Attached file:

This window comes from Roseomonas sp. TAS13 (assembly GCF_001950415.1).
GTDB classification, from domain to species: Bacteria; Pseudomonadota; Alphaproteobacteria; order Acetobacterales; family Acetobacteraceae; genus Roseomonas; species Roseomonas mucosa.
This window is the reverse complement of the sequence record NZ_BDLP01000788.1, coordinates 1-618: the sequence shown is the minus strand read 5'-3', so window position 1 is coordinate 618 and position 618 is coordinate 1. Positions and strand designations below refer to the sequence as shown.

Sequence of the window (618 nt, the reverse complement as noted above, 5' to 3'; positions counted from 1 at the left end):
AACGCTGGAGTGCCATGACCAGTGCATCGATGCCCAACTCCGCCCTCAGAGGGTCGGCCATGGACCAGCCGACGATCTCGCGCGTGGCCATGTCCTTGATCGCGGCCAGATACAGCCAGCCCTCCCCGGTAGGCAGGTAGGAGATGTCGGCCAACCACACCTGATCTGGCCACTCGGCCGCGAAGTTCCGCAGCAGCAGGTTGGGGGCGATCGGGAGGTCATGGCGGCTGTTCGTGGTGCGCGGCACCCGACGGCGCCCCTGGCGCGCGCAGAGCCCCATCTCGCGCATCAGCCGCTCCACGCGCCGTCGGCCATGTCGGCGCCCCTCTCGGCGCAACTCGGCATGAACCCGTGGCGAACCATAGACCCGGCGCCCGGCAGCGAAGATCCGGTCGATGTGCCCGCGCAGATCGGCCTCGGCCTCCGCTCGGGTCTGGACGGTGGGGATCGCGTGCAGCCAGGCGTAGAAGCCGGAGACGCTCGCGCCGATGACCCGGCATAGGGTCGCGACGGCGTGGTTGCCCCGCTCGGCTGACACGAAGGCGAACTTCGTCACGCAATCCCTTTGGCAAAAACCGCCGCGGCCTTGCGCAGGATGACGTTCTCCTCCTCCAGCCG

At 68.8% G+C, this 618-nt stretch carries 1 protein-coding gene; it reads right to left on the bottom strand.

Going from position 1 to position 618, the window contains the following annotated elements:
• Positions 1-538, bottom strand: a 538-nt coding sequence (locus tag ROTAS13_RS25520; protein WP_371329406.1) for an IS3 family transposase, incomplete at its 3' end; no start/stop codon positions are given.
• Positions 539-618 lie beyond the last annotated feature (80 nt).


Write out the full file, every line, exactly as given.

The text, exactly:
This window comes from Roseomonas sp. TAS13 (assembly GCF_001950415.1).
GTDB classification, from domain to species: Bacteria; Pseudomonadota; Alphaproteobacteria; order Acetobacterales; family Acetobacteraceae; genus Roseomonas; species Roseomonas mucosa.
This window is the reverse complement of the sequence record NZ_BDLP01000788.1, coordinates 1-618: the sequence shown is the minus strand read 5'-3', so window position 1 is coordinate 618 and position 618 is coordinate 1. Positions and strand designations below refer to the sequence as shown.

Sequence of the window (618 nt, the reverse complement as noted above, 5' to 3'; positions counted from 1 at the left end):
AACGCTGGAGTGCCATGACCAGTGCATCGATGCCCAACTCCGCCCTCAGAGGGTCGGCCATGGACCAGCCGACGATCTCGCGCGTGGCCATGTCCTTGATCGCGGCCAGATACAGCCAGCCCTCCCCGGTAGGCAGGTAGGAGATGTCGGCCAACCACACCTGATCTGGCCACTCGGCCGCGAAGTTCCGCAGCAGCAGGTTGGGGGCGATCGGGAGGTCATGGCGGCTGTTCGTGGTGCGCGGCACCCGACGGCGCCCCTGGCGCGCGCAGAGCCCCATCTCGCGCATCAGCCGCTCCACGCGCCGTCGGCCATGTCGGCGCCCCTCTCGGCGCAACTCGGCATGAACCCGTGGCGAACCATAGACCCGGCGCCCGGCAGCGAAGATCCGGTCGATGTGCCCGCGCAGATCGGCCTCGGCCTCCGCTCGGGTCTGGACGGTGGGGATCGCGTGCAGCCAGGCGTAGAAGCCGGAGACGCTCGCGCCGATGACCCGGCATAGGGTCGCGACGGCGTGGTTGCCCCGCTCGGCTGACACGAAGGCGAACTTCGTCACGCAATCCCTTTGGCAAAAACCGCCGCGGCCTTGCGCAGGATGACGTTCTCCTCCTCCAGCCG

At 68.8% G+C, this 618-nt stretch carries 1 protein-coding gene; it reads right to left on the bottom strand.

Going from position 1 to position 618, the window contains the following annotated elements:
• Positions 1-538, bottom strand: a 538-nt coding sequence (locus tag ROTAS13_RS25520; protein WP_371329406.1) for an IS3 family transposase, incomplete at its 3' end; no start/stop codon positions are given.
• Positions 539-618 lie beyond the last annotated feature (80 nt).